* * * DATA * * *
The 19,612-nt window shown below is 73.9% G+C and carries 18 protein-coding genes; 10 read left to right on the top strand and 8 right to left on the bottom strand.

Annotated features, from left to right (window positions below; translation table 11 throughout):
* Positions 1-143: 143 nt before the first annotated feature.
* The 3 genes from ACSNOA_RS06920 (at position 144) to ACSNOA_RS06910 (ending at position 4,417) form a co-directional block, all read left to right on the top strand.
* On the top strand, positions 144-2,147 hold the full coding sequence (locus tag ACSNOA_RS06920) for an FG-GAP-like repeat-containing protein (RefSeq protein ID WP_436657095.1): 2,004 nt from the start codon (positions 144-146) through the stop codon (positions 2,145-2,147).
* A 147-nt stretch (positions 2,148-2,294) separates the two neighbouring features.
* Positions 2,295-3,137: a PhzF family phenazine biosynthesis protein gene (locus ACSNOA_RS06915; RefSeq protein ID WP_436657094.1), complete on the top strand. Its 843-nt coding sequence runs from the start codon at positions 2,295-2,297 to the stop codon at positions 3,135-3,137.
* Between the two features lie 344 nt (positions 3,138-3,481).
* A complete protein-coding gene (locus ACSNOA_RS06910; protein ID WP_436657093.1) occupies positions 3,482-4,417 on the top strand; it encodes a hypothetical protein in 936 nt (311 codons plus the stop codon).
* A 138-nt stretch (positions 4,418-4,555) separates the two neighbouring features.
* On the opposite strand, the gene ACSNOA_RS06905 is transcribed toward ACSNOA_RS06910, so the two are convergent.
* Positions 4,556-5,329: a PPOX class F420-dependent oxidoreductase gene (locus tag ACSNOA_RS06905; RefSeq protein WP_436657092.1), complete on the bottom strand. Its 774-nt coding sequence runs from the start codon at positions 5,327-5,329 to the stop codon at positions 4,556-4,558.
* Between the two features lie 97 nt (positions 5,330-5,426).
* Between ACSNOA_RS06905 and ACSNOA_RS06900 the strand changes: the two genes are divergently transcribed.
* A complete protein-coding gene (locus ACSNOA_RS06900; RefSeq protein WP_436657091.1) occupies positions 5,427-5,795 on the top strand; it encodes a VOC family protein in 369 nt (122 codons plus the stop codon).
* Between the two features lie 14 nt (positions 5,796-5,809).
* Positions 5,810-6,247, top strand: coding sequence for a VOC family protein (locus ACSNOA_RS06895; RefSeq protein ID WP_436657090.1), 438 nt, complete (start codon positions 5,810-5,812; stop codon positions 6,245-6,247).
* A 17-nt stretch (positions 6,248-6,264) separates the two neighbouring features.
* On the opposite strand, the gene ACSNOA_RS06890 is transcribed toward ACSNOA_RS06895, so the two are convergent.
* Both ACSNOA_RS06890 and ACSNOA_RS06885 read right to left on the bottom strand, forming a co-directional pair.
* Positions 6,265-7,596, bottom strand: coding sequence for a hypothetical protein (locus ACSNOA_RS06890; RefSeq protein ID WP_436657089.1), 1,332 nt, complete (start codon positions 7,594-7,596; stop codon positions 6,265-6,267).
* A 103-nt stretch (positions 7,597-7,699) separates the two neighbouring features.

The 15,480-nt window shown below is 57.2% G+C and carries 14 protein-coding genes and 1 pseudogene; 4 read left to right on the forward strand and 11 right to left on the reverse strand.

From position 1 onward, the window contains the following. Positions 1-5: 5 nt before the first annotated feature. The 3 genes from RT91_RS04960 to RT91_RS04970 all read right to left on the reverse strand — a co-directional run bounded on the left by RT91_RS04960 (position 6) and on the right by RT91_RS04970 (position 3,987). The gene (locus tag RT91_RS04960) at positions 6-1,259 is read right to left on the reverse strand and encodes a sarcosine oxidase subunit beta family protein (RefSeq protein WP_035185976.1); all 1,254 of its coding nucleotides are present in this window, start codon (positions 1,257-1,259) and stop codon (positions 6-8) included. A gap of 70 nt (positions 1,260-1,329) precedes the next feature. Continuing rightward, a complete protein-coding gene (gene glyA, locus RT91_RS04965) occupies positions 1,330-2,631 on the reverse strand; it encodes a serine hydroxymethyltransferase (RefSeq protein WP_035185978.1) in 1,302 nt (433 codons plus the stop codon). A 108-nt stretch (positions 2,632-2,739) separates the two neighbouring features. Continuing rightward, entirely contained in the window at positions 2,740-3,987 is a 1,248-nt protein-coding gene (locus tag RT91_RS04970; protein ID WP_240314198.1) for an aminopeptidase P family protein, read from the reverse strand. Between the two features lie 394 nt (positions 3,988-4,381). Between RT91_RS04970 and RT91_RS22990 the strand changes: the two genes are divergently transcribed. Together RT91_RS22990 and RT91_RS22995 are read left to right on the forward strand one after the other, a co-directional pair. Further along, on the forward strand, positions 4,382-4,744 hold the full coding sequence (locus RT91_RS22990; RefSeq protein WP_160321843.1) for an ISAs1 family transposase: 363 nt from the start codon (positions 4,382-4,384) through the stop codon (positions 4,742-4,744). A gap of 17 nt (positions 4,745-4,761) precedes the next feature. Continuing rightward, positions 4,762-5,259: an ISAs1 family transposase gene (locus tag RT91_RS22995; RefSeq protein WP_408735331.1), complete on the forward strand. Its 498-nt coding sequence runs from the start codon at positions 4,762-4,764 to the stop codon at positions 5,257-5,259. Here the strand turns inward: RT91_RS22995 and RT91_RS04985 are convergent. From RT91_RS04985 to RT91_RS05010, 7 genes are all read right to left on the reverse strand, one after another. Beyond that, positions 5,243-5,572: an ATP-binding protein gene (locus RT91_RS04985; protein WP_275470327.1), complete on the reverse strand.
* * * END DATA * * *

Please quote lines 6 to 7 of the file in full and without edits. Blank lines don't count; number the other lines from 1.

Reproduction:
* A 147-nt stretch (positions 2,148-2,294) separates the two neighbouring features.
* Positions 2,295-3,137: a PhzF family phenazine biosynthesis protein gene (locus ACSNOA_RS06915; RefSeq protein ID WP_436657094.1), complete on the top strand. Its 843-nt coding sequence runs from the start codon at positions 2,295-2,297 to the stop codon at positions 3,135-3,137.